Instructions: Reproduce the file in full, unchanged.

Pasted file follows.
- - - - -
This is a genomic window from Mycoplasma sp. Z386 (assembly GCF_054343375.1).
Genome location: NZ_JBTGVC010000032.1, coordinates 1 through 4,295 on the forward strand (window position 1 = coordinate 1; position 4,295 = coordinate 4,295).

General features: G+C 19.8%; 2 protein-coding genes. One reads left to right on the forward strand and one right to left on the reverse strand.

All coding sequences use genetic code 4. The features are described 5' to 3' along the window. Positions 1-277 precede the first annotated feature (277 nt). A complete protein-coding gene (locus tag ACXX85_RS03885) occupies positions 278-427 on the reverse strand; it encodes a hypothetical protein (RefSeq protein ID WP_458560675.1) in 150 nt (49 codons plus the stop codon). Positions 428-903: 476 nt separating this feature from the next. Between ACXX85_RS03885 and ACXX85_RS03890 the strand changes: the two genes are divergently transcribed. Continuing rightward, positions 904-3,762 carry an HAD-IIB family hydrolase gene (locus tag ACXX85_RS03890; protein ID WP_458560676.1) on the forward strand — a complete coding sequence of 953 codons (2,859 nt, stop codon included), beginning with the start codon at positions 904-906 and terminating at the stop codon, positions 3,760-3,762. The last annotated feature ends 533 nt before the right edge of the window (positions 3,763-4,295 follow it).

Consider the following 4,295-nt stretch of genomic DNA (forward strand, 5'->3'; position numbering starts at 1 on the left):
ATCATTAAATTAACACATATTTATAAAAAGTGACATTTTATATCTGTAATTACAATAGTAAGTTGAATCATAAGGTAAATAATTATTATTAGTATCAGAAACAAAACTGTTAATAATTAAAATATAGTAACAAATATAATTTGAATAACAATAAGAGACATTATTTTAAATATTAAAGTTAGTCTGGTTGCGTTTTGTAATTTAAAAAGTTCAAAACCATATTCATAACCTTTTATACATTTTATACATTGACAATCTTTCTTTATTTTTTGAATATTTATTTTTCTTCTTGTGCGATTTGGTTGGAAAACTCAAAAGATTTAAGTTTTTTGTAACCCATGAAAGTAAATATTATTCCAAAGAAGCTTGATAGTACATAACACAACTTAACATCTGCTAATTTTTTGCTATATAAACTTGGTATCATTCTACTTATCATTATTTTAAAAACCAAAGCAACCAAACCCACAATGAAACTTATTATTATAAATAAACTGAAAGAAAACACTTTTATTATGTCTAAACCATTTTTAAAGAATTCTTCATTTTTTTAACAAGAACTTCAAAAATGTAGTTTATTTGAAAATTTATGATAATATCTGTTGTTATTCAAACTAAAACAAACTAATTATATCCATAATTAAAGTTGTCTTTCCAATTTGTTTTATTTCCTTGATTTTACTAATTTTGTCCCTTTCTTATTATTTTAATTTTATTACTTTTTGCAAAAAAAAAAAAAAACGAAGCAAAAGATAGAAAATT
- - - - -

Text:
This is a genomic window from Mycoplasma sp. Z386 (assembly GCF_054343375.1).
Genome location: NZ_JBTGVC010000032.1, coordinates 1 through 4,295 on the forward strand (window position 1 = coordinate 1; position 4,295 = coordinate 4,295).

General features: G+C 19.8%; 2 protein-coding genes. One reads left to right on the forward strand and one right to left on the reverse strand.

All coding sequences use genetic code 4. The features are described 5' to 3' along the window. Positions 1-277 precede the first annotated feature (277 nt). A complete protein-coding gene (locus tag ACXX85_RS03885) occupies positions 278-427 on the reverse strand; it encodes a hypothetical protein (RefSeq protein ID WP_458560675.1) in 150 nt (49 codons plus the stop codon). Positions 428-903: 476 nt separating this feature from the next. Between ACXX85_RS03885 and ACXX85_RS03890 the strand changes: the two genes are divergently transcribed. Continuing rightward, positions 904-3,762 carry an HAD-IIB family hydrolase gene (locus tag ACXX85_RS03890; protein ID WP_458560676.1) on the forward strand — a complete coding sequence of 953 codons (2,859 nt, stop codon included), beginning with the start codon at positions 904-906 and terminating at the stop codon, positions 3,760-3,762. The last annotated feature ends 533 nt before the right edge of the window (positions 3,763-4,295 follow it).

Consider the following 4,295-nt stretch of genomic DNA (forward strand, 5'->3'; position numbering starts at 1 on the left):
ATCATTAAATTAACACATATTTATAAAAAGTGACATTTTATATCTGTAATTACAATAGTAAGTTGAATCATAAGGTAAATAATTATTATTAGTATCAGAAACAAAACTGTTAATAATTAAAATATAGTAACAAATATAATTTGAATAACAATAAGAGACATTATTTTAAATATTAAAGTTAGTCTGGTTGCGTTTTGTAATTTAAAAAGTTCAAAACCATATTCATAACCTTTTATACATTTTATACATTGACAATCTTTCTTTATTTTTTGAATATTTATTTTTCTTCTTGTGCGATTTGGTTGGAAAACTCAAAAGATTTAAGTTTTTTGTAACCCATGAAAGTAAATATTATTCCAAAGAAGCTTGATAGTACATAACACAACTTAACATCTGCTAATTTTTTGCTATATAAACTTGGTATCATTCTACTTATCATTATTTTAAAAACCAAAGCAACCAAACCCACAATGAAACTTATTATTATAAATAAACTGAAAGAAAACACTTTTATTATGTCTAAACCATTTTTAAAGAATTCTTCATTTTTTTAACAAGAACTTCAAAAATGTAGTTTATTTGAAAATTTATGATAATATCTGTTGTTATTCAAACTAAAACAAACTAATTATATCCATAATTAAAGTTGTCTTTCCAATTTGTTTTATTTCCTTGATTTTACTAATTTTGTCCCTTTCTTATTATTTTAATTTTATTACTTTTTGCAAAAAAAAAAAAAAACGAAGCAAAAGATAGAAAATT